Another Year by Linda LaRoche
My birthday falls in October and every year I think about what if it were my last and what I would do. Would it seem like much ado about nothing. Or would I take on the stance that there was no need to fuss. Would I shrug it off as an insignificant year in case anyone slept through it. Stirring honey into my black tea, in the dining room, I contemplated timing and pondered over what to do with my upcoming special day.
We humans get so many special days. The first day of spring. The last day of school. Christmas day and New Year’s Day. Sundays. Holidays and leap days and lazy summer days. Happy and sad days. Days we remember, days we waste, days we choose, or not, to forget.
Any random day of these, we spend in random ways. Making coffee, making eggs. Making appointments, making lists. Making points, making excuses. Making time, compromises, sacrifices. Meanwhile, any random one of these, mayflies spend making love.
How different our lives would be, if we spent them like they do, in only one day. Not a last, or first, or birth or holiday. Not a happy, or sad, or particularly particular day. One random, good day.
If I were to live my life in a day, I would wake up early, on a rooftop overlooking a Mediterranean beach. In my head, there would be an accordion tune.
I would dust the sand out of my hair, the morning sun out of my eyes. I would pack a small bag with an evening gown and high heels and head into the still quiet city, to catch the morning train. In the station, some bread for the pigeons, some coins for the struggling artist, a small but rich coffee for me.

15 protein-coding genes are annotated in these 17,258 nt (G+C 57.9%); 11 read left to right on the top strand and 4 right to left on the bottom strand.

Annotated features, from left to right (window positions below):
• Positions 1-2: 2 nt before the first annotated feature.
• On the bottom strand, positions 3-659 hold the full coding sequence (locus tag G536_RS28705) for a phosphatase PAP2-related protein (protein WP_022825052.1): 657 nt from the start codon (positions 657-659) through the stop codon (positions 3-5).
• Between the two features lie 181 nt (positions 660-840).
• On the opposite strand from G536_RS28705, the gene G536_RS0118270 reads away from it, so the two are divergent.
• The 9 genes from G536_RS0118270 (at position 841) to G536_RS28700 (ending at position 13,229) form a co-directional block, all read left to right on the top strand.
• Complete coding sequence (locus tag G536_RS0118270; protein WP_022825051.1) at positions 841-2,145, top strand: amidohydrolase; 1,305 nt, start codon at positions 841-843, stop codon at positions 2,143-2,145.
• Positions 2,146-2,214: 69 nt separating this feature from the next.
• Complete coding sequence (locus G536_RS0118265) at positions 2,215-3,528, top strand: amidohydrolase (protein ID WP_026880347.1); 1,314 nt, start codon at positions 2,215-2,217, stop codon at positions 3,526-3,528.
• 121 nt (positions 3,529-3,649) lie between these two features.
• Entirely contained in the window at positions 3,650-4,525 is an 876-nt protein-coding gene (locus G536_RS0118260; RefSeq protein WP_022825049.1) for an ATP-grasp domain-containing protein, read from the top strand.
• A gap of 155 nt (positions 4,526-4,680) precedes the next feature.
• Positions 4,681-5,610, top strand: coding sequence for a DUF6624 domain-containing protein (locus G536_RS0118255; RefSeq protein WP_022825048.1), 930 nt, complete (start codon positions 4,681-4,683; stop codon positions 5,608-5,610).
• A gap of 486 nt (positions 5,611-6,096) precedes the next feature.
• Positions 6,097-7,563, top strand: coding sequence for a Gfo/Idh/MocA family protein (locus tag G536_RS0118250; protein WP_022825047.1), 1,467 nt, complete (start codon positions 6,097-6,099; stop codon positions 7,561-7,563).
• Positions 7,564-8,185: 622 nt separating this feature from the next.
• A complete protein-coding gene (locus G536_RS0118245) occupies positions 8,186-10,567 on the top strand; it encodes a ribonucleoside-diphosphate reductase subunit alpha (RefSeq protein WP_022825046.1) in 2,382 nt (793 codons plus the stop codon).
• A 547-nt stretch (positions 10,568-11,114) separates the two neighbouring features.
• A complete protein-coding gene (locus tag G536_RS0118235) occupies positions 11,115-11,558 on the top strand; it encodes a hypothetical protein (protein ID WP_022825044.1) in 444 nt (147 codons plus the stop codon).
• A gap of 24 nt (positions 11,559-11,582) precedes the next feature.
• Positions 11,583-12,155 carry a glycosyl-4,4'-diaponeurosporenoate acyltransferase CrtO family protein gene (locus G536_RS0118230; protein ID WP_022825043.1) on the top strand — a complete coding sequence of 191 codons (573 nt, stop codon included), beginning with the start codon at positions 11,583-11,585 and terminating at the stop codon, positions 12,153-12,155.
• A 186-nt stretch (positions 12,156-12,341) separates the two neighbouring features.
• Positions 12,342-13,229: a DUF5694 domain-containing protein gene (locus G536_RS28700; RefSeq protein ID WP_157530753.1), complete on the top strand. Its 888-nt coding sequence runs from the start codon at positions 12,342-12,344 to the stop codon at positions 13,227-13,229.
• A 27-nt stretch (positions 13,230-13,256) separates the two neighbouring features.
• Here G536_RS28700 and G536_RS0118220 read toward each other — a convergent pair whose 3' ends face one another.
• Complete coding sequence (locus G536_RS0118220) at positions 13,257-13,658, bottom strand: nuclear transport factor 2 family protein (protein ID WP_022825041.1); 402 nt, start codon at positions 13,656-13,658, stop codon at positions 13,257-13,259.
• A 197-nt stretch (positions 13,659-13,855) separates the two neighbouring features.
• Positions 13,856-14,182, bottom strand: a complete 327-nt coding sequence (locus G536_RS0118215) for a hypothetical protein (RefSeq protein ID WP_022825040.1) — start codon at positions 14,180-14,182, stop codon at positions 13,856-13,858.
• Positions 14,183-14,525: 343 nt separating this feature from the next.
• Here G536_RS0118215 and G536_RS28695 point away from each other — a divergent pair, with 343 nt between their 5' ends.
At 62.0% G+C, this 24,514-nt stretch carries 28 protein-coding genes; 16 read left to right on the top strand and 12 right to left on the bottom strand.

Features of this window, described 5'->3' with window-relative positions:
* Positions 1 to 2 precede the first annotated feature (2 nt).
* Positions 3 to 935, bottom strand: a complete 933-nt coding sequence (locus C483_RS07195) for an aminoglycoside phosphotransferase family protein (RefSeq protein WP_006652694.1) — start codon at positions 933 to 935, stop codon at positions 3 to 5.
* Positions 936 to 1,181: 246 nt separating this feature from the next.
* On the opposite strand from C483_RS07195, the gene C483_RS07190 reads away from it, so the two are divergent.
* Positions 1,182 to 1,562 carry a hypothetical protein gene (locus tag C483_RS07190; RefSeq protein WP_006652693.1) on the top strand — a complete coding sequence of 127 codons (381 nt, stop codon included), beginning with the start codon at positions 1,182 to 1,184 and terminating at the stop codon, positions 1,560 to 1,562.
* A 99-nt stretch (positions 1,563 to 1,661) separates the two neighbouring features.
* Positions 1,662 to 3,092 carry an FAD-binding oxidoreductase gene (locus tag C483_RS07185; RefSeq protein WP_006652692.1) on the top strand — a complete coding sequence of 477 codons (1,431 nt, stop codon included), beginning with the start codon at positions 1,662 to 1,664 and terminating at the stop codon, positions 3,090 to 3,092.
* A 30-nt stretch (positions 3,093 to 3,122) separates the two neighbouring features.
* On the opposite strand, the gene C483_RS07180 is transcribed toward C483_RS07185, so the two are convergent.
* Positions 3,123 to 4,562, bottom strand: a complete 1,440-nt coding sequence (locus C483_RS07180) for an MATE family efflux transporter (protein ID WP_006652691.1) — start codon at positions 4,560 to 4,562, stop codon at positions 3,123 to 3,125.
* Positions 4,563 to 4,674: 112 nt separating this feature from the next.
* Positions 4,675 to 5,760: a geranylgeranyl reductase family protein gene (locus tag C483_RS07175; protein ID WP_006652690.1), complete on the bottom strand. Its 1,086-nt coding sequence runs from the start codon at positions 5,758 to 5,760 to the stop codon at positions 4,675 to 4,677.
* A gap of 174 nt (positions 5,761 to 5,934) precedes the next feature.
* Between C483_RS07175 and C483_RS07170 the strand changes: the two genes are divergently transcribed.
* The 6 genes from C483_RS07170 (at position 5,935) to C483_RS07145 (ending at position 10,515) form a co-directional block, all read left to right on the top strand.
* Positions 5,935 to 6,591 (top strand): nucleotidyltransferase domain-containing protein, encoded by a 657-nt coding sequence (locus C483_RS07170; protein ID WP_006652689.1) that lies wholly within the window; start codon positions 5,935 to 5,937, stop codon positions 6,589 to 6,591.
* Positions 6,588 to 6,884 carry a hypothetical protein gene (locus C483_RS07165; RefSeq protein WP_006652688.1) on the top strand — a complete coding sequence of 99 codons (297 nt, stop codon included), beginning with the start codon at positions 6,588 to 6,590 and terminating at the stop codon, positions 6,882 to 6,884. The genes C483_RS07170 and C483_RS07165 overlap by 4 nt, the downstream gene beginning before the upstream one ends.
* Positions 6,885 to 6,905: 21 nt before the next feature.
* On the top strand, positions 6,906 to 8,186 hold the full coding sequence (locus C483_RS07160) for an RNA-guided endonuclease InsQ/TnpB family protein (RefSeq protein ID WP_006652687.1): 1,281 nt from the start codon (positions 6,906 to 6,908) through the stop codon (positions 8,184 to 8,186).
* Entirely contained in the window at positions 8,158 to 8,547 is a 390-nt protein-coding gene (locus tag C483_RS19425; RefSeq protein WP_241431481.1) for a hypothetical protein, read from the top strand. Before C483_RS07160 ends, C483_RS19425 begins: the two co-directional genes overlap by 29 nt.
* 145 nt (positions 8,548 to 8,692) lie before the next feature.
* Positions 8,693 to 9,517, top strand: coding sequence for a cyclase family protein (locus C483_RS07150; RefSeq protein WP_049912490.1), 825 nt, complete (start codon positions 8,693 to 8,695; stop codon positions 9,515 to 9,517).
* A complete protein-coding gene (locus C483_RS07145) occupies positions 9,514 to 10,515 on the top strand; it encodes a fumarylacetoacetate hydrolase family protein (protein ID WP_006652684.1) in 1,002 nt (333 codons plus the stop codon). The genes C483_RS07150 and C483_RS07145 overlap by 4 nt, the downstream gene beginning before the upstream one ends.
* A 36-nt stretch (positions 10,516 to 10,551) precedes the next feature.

On the platform, I’d be given two first class tickets, and someone to travel with. Someone who must laugh often, must be kind, protective and a good kisser. A seat by the window, some music to share. Just in time before the flag and the whistle.
We would sit back with our coffee and croissants and watch the waking city clatter by. On a random day, in, a random train.
We would go to Europe. A flânerie in Paris and some chocolates in Bruges. Vermeer in The Hague and Van Gogh in Amsterdam. Or perhaps to Italy, for a carnival in Venice and the galleries in Florence. Shopping in Milan, in Rome, a slice of pizza. Or to Eastern Europe, for concerts and cakes. The thermal baths of Budapest, the beautiful blue Danube. Communist architecture in Bratislava. I would change into my formal attire to take in an opera in Vienna. A pause in Ljubljana before the churches of Zagreb. I would head up to Scandinavian funiculars and fjords or stay warm in the south with paella and a glass of Port.
I would stare out the window. Watching the cities, countryside, platforms, and people unfold. Humming, reading, writing, daydreaming, kissing, drawing maps.
And when the day ends, we would get off the train, in some charming little town whose name I do not know. Having soaked in all the sunshine, tossed my last crumbs to the birds, sung along to every song and written every poem I know and would walk to the finest Hotel, where I would take a luxurious bath and nestle under a wonderful duvet and float off to sleep.